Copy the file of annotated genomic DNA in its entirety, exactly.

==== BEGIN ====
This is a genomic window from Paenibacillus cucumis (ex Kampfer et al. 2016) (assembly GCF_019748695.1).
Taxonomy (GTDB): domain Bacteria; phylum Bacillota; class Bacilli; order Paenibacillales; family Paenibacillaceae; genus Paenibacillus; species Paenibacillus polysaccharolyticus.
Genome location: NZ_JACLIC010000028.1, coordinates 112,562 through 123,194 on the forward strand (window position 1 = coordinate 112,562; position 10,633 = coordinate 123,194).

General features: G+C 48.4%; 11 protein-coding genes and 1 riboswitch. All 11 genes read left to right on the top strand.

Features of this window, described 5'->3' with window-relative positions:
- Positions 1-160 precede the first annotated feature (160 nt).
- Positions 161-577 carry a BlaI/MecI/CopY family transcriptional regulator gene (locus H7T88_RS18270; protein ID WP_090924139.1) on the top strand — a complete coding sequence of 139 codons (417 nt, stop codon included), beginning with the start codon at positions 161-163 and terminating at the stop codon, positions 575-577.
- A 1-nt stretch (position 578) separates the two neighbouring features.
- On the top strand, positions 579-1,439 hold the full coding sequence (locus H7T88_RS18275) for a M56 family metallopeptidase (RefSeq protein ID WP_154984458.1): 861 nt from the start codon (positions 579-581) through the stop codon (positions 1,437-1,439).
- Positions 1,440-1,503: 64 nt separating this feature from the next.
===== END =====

This is a genomic window from Paenibacillus cucumis (ex Kampfer et al. 2016) (assembly GCF_019748695.1).
Taxonomy (GTDB): domain Bacteria; phylum Bacillota; class Bacilli; order Paenibacillales; family Paenibacillaceae; genus Paenibacillus; species Paenibacillus polysaccharolyticus.
Genome location: NZ_JACLIC010000028.1, coordinates 112,562 through 123,194 on the forward strand (window position 1 = coordinate 112,562; position 10,633 = coordinate 123,194).

General features: G+C 48.4%; 11 protein-coding genes and 1 riboswitch. All 11 genes read left to right on the top strand.

Features of this window, described 5'->3' with window-relative positions:
- Positions 1-160 precede the first annotated feature (160 nt).
- Positions 161-577 carry a BlaI/MecI/CopY family transcriptional regulator gene (locus H7T88_RS18270; protein ID WP_090924139.1) on the top strand — a complete coding sequence of 139 codons (417 nt, stop codon included), beginning with the start codon at positions 161-163 and terminating at the stop codon, positions 575-577.
- A 1-nt stretch (position 578) separates the two neighbouring features.
- On the top strand, positions 579-1,439 hold the full coding sequence (locus H7T88_RS18275) for a M56 family metallopeptidase (RefSeq protein ID WP_154984458.1): 861 nt from the start codon (positions 579-581) through the stop codon (positions 1,437-1,439).
- Positions 1,440-1,503: 64 nt separating this feature from the next.